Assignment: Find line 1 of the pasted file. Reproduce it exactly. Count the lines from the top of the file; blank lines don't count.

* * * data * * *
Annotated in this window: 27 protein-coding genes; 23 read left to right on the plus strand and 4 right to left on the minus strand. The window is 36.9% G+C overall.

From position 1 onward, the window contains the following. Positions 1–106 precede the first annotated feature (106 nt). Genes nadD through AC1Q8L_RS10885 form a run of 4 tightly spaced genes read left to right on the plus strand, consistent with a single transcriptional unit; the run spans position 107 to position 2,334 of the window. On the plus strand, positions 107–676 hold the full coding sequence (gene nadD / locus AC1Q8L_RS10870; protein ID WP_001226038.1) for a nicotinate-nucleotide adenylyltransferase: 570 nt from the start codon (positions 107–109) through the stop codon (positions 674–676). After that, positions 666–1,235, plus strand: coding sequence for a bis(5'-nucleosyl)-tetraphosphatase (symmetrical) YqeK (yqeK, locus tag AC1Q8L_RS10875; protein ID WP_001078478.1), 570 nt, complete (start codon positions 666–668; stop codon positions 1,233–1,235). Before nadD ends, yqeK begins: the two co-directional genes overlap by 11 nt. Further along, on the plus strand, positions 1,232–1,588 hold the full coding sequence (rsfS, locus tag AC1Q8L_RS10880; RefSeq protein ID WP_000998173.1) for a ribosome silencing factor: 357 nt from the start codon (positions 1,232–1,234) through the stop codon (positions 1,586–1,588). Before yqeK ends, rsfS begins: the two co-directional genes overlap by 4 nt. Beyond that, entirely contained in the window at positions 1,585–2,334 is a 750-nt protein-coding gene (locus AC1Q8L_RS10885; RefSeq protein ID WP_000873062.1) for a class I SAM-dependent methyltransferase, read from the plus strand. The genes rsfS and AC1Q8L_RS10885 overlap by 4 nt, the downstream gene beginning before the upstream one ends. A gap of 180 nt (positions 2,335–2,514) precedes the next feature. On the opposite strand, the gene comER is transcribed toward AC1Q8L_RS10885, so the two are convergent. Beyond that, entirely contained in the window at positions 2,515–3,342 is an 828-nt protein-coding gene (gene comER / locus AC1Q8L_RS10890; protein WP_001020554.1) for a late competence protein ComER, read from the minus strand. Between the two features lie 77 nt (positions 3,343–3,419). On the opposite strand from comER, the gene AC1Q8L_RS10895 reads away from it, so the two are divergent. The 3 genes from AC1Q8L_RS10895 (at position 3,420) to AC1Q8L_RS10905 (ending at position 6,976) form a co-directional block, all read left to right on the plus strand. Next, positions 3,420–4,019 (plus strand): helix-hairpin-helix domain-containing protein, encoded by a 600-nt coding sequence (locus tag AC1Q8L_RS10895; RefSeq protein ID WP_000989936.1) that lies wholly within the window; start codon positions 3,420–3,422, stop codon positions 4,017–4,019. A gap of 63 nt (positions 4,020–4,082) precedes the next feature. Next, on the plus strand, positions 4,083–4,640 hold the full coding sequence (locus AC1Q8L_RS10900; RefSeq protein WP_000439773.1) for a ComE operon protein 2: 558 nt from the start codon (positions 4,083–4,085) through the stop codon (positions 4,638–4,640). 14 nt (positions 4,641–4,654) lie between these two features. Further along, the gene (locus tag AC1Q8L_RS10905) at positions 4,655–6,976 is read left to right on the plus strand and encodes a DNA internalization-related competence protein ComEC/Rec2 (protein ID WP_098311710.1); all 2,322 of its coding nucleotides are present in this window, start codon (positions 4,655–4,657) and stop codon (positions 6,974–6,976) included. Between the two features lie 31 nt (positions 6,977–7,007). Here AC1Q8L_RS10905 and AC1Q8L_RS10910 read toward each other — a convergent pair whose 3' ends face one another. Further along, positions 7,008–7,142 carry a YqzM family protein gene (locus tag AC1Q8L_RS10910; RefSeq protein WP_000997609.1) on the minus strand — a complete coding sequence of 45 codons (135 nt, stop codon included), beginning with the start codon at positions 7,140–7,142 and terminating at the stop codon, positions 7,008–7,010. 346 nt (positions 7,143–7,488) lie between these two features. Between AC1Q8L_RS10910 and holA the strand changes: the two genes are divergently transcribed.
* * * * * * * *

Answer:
Annotated in this window: 27 protein-coding genes; 23 read left to right on the plus strand and 4 right to left on the minus strand. The window is 36.9% G+C overall.